Thursday, May 1, 2008

Another Broken Harper Promise

In the "Our principles no longer apply to us" files, we have this for you good readers today:

2006: The Conservative Party makes a promise to the people of Canada in order to improve our democracy: Make all votes in Parliament, except the budget and main estimates, “free votes” for ordinary Members of Parliament.

Source: Page 44 of the 2006 Conservative Party Election Platform (you know, the one Canadians elected them on).

2008: The Conservative Party breaks a promise to the people of Canada in order to keep their firm grip on power:Finance Minister Jim Flaherty is declaring film tax-credit legislation a matter of confidence in the Conservative government, meaning MPs could land on Canadian doorsteps this spring to debate the line between art and pornography.

It seems principles for the Conservatives are something to be used in order to get elected, but not to govern.

(h/t TB)


Peter Loewen said...

A tax credit is a budget item. No promise broken there.

Ted said...


Two points:

1. The promise related to votes on budgets, not votes on matters that involved budget items. All spending is a budget item. That interpretation renders the promise utterly meaningless.

2. Bill C-10 doesn't even change the budget item. No more or less money is going to be spent. The bill allows the government more say in who gets it. So it there is no way this is even a budget item.

Peter Loewen said...

1.) Not all government bills involve spending and taxes. So, you could exclude these and have lots of other free votes.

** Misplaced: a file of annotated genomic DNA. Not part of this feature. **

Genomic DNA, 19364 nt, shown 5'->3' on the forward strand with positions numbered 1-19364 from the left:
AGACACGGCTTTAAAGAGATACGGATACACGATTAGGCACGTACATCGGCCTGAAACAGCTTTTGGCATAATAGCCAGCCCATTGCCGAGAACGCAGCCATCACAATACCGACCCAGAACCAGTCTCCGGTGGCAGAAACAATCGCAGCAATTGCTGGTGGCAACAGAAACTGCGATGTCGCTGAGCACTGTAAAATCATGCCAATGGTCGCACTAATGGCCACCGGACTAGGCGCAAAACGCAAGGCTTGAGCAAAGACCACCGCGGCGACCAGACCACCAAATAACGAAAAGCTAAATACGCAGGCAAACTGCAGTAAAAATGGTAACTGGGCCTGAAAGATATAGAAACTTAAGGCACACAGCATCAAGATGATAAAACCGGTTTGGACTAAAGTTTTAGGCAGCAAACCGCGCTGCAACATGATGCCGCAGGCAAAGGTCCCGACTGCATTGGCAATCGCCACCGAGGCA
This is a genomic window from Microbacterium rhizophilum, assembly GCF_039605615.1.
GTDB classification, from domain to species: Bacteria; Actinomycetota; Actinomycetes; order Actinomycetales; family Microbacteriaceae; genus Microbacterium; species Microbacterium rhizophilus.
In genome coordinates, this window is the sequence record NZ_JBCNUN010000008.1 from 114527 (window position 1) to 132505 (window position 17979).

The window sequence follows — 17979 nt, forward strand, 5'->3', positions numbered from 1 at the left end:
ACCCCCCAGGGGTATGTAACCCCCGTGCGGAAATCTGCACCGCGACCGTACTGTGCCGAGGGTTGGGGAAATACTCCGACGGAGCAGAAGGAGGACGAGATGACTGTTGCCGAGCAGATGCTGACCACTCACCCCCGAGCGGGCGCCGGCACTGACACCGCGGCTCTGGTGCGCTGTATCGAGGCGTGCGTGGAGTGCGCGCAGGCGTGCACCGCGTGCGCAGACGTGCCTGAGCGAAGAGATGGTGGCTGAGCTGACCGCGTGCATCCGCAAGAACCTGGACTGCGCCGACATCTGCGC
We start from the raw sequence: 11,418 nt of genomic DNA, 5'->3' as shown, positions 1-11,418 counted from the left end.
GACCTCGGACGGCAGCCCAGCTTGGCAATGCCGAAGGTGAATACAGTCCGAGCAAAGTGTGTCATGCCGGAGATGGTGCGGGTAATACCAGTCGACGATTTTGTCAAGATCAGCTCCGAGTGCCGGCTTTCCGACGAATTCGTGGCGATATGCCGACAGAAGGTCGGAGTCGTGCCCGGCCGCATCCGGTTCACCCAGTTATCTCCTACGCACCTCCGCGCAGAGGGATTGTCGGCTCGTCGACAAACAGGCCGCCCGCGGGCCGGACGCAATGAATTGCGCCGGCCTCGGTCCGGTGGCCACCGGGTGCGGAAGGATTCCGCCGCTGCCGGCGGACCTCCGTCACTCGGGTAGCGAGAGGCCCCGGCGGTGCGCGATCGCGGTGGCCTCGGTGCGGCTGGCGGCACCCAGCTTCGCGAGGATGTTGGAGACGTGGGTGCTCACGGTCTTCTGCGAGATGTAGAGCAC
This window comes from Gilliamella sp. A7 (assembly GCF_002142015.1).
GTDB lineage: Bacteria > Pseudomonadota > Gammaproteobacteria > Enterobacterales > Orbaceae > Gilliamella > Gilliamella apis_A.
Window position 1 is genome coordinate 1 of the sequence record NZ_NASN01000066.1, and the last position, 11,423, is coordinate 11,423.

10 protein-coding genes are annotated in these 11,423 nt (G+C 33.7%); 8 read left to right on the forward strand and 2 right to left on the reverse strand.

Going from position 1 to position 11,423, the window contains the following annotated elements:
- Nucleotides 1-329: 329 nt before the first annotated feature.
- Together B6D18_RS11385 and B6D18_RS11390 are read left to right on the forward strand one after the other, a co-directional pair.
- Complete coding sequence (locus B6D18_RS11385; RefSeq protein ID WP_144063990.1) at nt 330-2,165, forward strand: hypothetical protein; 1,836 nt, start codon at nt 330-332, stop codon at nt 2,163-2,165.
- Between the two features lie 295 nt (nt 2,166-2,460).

2.) I don't get this point. The government is changing who gets money. This is spending. It's like suggesting that a change in the provincial distribution of money isn't a budget item as long as the budget is the same size.

Jim may have lots of good examples of broken promises, but this isn't one.

PS Nice to know you're still alive.

Ted said...

The point is that the promise was specific: we will have free votes on everything except in two instances: votes on "budgets" and votes on "estimates".

This bill is neither a budget nor an estimate. That's the broken promise right there.

They try to skirt the issue by saying that when they said "budget" what they really meant was anything that involves spending or a budget item. What doesn't involve spending? That renders the promise utterly meaningless because no act of Parliament or action of government doesn't involve some kind of spending.

As for "budget item": this does not even involve a budget item. The budget does not say $50K to film X or $1M to film Y. The "budget item" for this says $50M to films and then delegates the responsibility to department to apportion in accordance with the established rules. More to the point, this bill deals with "who" gets to decide who gets funding and on what basis; it is not in any way about how much. So it is bending the meaning of budget item past the breaking point to read this act as a budget item.

Which is all entirely beside the point since that is not what the platform promises.

Once the budget item is approved, which it has been, how can the allocation of the budget item be a confidence issue in the government?

Stepping back and being objective, if anyone had asked - or more accurately, been allowed to ask - Harper in 2006 if a bill on who gets to decide what films get money and what films don't, do you really believe he would have said that was a confidence motion? in the entire government?

It is such a fundamental flip flop. Peter, there is not even a technical way to read this to escape this one for them.

Ted said...

Oh and P.S. Right back: hope all is well with you.